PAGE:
Nitroglycerin is one of the oldest medications available for the treatment
of angina and heart disease. Nitroglycerin dilates blood vessels reducing
the workload of the heart and improves blood flow to the heart. Nitroglycerin
is used under the tongue to treat attacks of angina. Follow these directions
for the use of Nitroglycerin.
If you have chest pain:
Stop what you are doing. If the discomfort does not subside within several
minutes, take a Nitroglycerin under your tongue. Avoid swallowing while
the tablet dissolves. When doing so you should ensure that you are sitting
or lying. Nitroglycerin can lower the blood pressure and cause dizziness.
Avoid standing after taking the medications for approximately 20 minutes.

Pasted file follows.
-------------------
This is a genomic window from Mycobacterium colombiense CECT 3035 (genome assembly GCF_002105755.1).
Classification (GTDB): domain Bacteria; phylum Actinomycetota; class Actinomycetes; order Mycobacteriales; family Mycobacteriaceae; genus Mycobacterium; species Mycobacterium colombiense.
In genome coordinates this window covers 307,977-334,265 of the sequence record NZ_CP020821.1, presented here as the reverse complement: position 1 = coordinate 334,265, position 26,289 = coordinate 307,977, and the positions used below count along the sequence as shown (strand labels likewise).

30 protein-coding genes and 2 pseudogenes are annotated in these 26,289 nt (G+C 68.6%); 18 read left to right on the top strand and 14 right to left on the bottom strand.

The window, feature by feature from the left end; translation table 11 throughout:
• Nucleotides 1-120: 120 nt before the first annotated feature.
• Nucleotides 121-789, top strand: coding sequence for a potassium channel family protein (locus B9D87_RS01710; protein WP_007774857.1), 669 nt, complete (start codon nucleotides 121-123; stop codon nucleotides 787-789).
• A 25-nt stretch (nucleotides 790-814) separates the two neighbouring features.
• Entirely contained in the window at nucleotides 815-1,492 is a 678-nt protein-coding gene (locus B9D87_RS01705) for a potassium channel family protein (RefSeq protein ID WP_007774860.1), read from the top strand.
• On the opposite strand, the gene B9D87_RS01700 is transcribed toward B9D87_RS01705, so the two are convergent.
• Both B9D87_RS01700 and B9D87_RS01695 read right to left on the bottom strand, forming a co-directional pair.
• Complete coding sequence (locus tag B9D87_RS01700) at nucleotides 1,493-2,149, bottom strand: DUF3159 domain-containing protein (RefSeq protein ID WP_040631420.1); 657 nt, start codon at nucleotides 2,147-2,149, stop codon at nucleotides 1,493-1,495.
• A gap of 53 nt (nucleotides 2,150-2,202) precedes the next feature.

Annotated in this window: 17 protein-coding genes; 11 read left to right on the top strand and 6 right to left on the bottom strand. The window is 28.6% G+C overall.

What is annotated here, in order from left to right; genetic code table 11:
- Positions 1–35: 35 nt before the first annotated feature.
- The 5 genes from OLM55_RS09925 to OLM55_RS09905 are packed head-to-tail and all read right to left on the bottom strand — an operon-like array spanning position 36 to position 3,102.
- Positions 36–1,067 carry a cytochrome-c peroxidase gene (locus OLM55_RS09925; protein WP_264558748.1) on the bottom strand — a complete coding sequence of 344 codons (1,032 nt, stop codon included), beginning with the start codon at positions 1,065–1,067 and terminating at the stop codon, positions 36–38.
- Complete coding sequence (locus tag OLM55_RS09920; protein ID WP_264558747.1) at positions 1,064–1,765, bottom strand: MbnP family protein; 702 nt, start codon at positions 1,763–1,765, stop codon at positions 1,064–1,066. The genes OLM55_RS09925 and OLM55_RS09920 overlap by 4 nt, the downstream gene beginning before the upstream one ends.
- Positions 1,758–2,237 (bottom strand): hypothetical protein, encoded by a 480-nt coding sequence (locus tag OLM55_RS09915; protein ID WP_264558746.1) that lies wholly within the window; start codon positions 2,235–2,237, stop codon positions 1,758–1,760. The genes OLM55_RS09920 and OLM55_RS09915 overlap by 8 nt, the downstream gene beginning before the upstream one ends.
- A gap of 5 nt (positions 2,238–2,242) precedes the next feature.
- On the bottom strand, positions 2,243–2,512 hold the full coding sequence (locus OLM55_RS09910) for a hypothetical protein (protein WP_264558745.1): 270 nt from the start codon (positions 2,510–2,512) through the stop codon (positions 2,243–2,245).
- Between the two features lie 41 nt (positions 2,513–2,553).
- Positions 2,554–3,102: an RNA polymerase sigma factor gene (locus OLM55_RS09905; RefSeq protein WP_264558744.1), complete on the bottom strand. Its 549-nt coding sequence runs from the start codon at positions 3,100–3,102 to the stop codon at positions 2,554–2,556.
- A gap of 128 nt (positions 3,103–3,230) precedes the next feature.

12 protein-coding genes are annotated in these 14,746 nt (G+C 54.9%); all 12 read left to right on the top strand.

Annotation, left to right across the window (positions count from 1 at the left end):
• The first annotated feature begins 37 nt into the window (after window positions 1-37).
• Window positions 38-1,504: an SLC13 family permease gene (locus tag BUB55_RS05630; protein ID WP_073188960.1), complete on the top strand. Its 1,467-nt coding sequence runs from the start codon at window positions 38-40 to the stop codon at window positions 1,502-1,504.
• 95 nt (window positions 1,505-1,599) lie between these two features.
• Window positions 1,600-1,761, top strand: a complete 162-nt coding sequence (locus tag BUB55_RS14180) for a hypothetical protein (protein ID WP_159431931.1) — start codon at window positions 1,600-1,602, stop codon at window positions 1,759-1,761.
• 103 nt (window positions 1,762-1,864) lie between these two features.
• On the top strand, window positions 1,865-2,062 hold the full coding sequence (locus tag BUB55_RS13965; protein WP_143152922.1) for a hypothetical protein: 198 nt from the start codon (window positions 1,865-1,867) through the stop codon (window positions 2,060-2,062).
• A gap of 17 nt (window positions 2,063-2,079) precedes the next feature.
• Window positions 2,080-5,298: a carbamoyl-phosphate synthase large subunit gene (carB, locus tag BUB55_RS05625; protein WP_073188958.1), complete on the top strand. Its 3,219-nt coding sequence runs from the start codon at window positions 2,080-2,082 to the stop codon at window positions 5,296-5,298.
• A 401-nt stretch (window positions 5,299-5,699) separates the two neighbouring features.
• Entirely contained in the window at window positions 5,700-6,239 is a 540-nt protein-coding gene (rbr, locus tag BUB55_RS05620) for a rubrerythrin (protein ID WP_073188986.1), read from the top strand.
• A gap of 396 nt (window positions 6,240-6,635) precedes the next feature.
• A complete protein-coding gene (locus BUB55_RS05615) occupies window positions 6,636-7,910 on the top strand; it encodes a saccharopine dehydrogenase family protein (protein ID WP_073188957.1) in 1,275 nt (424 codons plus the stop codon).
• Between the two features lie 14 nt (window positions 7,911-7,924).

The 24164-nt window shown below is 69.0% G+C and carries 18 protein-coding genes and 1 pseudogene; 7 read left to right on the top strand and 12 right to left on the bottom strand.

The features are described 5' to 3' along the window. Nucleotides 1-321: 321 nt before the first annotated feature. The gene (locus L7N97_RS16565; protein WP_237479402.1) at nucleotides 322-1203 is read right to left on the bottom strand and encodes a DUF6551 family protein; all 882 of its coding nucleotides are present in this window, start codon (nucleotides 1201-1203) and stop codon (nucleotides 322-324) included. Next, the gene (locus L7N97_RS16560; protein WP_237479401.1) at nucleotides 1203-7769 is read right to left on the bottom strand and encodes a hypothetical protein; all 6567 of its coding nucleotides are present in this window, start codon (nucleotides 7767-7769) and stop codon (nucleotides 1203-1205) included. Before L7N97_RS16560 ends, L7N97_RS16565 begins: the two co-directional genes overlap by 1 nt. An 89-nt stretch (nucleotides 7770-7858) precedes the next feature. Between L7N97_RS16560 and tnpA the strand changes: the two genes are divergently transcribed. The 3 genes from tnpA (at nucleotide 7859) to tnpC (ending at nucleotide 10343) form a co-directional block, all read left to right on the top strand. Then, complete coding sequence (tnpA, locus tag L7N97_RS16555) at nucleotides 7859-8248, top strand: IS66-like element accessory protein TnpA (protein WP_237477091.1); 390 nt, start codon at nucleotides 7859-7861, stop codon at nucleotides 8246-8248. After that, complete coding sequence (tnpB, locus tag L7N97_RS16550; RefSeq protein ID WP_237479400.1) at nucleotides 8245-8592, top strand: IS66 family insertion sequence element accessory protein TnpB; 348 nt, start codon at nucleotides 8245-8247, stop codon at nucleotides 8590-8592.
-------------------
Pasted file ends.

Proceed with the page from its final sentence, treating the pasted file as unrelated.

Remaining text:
There are two different sizes of Nitroglycerin tablets, 0.3 mg and 0.6
mg. Nitroglycerin is also available in spray form (0.4 mg). You may take
one 0.3 mg tablet or one 0.4 mg spray every fives minutes up to a total
of four doses or one 0.6 mg every 10 minutes up to a total of two to three
doses. You should never use Nitroglycerin while driving.
It is not possible to take too many Nitroglycerins however, if your angina
has not subsided after 20 to 30 minutes, then there is a chance you may
be having a heart attack and you should either contact your physician
immediately or have someone take you to the nearest hospital.
Nitroglycerin must be fresh to be effective. Cap the bottle quickly and
tightly after each use. Replace unopened bottle after three months even
if there are tablets left. Protect tablets from light.